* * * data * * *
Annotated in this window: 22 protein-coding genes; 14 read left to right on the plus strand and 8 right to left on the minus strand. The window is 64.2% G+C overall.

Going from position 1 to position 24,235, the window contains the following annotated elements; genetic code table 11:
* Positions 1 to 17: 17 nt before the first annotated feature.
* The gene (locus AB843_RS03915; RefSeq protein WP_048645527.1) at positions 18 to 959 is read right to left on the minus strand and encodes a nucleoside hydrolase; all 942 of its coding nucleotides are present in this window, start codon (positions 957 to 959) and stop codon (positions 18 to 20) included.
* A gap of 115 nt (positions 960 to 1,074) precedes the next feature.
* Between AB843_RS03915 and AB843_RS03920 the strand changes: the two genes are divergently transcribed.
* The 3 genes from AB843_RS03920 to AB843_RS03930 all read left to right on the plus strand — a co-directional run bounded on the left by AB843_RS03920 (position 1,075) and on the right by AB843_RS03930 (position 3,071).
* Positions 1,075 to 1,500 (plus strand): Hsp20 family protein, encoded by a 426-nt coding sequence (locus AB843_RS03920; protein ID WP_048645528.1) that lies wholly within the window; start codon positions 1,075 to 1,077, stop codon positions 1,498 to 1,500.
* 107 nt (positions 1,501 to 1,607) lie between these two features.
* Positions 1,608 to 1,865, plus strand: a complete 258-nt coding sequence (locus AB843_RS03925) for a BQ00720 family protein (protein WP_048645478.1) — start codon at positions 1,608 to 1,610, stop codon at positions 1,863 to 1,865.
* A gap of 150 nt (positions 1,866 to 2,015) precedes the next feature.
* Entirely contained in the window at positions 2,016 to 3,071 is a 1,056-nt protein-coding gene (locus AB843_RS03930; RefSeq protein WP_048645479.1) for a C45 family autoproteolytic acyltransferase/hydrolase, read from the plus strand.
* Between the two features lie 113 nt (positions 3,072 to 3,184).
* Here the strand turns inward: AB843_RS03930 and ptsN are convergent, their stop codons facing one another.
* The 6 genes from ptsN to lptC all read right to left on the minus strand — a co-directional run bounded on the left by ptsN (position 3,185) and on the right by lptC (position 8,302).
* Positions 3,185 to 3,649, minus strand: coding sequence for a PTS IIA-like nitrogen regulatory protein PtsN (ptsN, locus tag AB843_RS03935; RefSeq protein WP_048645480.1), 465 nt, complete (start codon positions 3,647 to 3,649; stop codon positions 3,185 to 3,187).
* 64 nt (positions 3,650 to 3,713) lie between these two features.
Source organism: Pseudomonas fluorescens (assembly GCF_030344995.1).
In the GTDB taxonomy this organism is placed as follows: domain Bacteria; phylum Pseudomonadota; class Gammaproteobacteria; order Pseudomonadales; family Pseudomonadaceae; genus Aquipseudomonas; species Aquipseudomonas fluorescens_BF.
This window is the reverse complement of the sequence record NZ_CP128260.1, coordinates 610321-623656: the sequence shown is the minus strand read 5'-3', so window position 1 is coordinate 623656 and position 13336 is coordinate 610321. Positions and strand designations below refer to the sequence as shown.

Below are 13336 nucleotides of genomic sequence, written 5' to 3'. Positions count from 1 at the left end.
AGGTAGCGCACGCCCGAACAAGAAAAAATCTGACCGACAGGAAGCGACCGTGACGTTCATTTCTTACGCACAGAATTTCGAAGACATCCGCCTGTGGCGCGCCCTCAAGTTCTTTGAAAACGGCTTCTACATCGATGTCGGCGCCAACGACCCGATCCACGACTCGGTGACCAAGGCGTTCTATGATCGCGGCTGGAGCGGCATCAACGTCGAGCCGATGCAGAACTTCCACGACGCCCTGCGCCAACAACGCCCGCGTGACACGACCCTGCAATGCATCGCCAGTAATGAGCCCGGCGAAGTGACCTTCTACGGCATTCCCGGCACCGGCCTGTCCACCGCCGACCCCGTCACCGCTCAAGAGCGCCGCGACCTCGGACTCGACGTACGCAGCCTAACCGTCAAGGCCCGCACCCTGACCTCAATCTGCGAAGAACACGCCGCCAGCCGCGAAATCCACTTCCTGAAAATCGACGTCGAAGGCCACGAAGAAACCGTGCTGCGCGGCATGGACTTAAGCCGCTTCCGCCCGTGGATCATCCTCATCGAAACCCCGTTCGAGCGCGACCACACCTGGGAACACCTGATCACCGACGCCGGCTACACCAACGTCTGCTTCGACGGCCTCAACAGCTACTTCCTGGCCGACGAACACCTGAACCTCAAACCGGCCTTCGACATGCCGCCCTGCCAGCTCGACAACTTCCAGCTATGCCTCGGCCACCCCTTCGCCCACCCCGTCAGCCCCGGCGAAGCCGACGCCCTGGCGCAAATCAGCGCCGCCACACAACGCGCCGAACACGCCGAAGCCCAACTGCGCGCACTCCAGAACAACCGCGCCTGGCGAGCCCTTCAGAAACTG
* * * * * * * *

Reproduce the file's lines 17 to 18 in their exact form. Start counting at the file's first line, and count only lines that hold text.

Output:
* 64 nt (positions 3,650 to 3,713) lie between these two features.
Source organism: Pseudomonas fluorescens (assembly GCF_030344995.1).